The parking lot was full when Java and I arrived at Bishop’s College for the matinee performance on Sunday – we had decided that we had to watch both shows on this final day of ‘Kumbi Kathawa’, as having watched some of the rehearsals we realised that there was more to absorb than one viewing could possibly provide.

The introduction was in the form of an audio-message in the blacked-out theatre with a single spot focused on an empty chair and had to do with the trials and tribulations encountered by Chitrasena and Vajira ever since they were ousted from the “rambling old house on Galle Road”, to find a space for their work. The message was clear – the Kalayathanaya has finally found a ‘home’ and temporary measures provide the facilities to conduct classes and rehearsals, BUT funding to complete the dream is a dire necessity.

The introduction was followed by ‘Rebirth’ – a sequence of movements that was choreographed by Heshma for Thaji to music by Pradeep Ratnayake for the show he put on some weeks ago. The control and precision with which Thaji executed the movements to the music was near perfect – if not perfection itself. As I think I mentioned in the earlier review of this piece, “a dream in slo-mo” – but more of Thaji later.

Rebirth’ gave way to a short audio-visual presentation on ‘The making of Kumbi Kathawa’ and informed the audience of how the production took shape over a few years. All very useful and appropriate no doubt, but both Java and I, being rather impatient with introductions and speakers at performances in general, thought that this took away from the whole. But that’s just us, as a lot of folk we spoke with after the event appreciated the information and thought it added to the total effect. It also seems that as the ballet itself was only like forty-five minutes, the producers needed to add something more. Weeell – we all know how that goes – the different stroke thang, maaan…

Kumbi Kathawa was just so full of visual treats combined with the very controlled movements of children who seemed to be so in tune with the totality of the production, that it boggled the mind. The detailed intricacy of the costumes that brought the various insects to life on the stage, combined with the lighting and music (an outstanding selection, immaculately edited), conjured up a magical fantasy-land that took me back to childhood books and memories of mystical other-worlds. What more could one expect from a theatrical experience?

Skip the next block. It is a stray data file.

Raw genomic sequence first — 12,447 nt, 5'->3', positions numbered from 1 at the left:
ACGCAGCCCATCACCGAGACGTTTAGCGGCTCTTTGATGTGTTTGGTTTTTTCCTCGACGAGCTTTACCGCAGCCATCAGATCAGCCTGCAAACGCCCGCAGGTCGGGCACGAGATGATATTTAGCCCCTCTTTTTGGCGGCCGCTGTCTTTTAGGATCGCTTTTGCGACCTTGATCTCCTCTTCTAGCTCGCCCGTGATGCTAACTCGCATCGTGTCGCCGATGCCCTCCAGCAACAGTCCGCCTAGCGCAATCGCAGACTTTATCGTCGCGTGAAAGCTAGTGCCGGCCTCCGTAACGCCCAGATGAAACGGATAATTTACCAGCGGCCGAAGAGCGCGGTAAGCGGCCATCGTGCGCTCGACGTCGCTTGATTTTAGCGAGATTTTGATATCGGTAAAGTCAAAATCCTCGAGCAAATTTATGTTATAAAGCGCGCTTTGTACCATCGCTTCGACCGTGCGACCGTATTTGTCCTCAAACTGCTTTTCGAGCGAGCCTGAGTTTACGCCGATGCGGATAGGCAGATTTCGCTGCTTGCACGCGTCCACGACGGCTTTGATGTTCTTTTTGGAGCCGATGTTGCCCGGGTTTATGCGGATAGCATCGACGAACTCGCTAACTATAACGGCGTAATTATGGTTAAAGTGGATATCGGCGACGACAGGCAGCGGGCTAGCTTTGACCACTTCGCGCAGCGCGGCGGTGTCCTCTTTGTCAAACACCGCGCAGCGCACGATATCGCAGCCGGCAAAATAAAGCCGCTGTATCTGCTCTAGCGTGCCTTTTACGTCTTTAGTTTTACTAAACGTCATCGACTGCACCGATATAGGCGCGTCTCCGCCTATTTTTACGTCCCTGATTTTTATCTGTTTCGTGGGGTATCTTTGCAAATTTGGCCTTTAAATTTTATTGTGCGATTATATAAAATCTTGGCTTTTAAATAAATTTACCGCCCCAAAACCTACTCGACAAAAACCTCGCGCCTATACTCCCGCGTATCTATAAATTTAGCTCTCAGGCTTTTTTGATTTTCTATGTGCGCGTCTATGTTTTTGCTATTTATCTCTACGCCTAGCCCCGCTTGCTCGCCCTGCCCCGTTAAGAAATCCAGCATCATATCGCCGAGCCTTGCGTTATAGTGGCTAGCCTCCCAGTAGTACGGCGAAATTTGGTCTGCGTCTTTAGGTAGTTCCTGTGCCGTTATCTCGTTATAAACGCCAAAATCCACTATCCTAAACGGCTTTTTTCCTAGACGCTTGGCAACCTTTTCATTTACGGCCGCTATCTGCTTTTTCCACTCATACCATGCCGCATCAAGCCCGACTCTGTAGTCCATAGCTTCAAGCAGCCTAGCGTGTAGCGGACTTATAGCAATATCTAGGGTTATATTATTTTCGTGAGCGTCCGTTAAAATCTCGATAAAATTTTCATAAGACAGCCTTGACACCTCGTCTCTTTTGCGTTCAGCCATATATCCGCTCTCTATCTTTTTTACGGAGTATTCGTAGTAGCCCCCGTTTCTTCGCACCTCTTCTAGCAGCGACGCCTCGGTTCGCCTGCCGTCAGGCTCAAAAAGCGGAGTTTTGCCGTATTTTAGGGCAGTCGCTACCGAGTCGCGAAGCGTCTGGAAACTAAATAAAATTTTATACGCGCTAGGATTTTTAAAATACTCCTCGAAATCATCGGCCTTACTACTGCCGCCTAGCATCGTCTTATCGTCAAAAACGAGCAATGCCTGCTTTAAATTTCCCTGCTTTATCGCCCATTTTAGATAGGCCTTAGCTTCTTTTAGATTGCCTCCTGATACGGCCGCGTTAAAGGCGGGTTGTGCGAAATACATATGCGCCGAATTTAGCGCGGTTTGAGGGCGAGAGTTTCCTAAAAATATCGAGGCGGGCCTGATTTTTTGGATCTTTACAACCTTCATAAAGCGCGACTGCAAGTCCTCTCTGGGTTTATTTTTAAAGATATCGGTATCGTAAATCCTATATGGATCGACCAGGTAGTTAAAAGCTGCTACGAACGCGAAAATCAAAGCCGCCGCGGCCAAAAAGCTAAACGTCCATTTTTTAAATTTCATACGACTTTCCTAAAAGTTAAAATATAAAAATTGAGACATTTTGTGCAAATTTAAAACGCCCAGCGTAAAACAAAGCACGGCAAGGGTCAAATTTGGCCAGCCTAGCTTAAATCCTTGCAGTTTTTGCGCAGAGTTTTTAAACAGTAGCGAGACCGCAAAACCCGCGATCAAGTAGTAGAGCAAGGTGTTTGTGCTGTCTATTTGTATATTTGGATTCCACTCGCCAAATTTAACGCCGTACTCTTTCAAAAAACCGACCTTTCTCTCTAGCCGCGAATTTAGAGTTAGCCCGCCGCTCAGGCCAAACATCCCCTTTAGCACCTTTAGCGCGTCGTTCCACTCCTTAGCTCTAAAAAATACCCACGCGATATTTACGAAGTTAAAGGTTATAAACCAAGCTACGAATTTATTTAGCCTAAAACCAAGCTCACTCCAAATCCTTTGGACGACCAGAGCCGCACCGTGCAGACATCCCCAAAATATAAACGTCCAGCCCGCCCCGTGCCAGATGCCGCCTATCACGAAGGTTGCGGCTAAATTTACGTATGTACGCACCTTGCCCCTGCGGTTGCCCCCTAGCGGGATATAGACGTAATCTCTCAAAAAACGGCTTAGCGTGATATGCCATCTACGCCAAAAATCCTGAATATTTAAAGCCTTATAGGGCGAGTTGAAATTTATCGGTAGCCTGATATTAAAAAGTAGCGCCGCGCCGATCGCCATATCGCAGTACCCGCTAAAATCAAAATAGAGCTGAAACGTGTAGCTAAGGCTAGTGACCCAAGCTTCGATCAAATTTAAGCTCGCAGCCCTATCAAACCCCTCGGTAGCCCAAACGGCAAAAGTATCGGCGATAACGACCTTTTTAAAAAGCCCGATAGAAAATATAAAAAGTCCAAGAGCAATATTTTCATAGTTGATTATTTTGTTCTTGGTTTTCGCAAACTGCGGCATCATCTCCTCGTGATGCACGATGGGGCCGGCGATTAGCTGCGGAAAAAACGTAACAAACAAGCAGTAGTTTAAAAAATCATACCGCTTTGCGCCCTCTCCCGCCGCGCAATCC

Thaji played the villainous mosquito and did it to perfection. Her total absorption of the music made her timing impeccable and this, combined with her fluid grace, her flawless lines and her malevolent expression, elicited the Yang aspect of the story in no uncertain terms. Having watched Thaji develop over the years, it was always obvious that she would be the heir apparent to her predecessors – Vajira,  Grande Dame of Sri Lankan Dance (her grandmother), and Upeka, successor to Vajira (Thaji’s aunt and teacher). This has now come to pass, as Thaji has surely come of age – and from now on, can only get better over the years to come, which, to us dance-aficionados, is something to really look forward to.

Anjalika’s labour of love was nearly four years in the making under the most rigorous conditions and at times she felt that it would never see the light of day. However, her perseverance paid off, being catalysed by the return of her daughter Heshma from the USA armed with her newly acquired degree in Theatre Arts and other assorted-related qualifications and new thoughts about choreography and other theatre concepts not used by her predecessors for their productions. Then with Mahesh combining his talents with Anjalika’s concept and Heshma’s ideas and drive, the battle to bring the story to life on stage was finally won.

So, in the end, ‘Kumbi Kathawa’ was to Java and yours truly, a magical experience made all the more wonderful by seeing how little children could be taught to combine and to play their parts with discipline, coordination, timing and cooperation – lessons that would stand any child, anywhere, in good stead. And then there’s the distinct sensation that the Chitrasena – Vajira legacy is well on its way and in excellent hands, with the second and third generations of the clan (Upeka and Anjalika, Heshma, Thaji and Umi) emerging as the successors to the tradition of sustaining the art of Chitrasena.

This bodes well for us all, as it does appear that creative and traditional dance in Sri Lanka are alive and well – and in safe hands for now.

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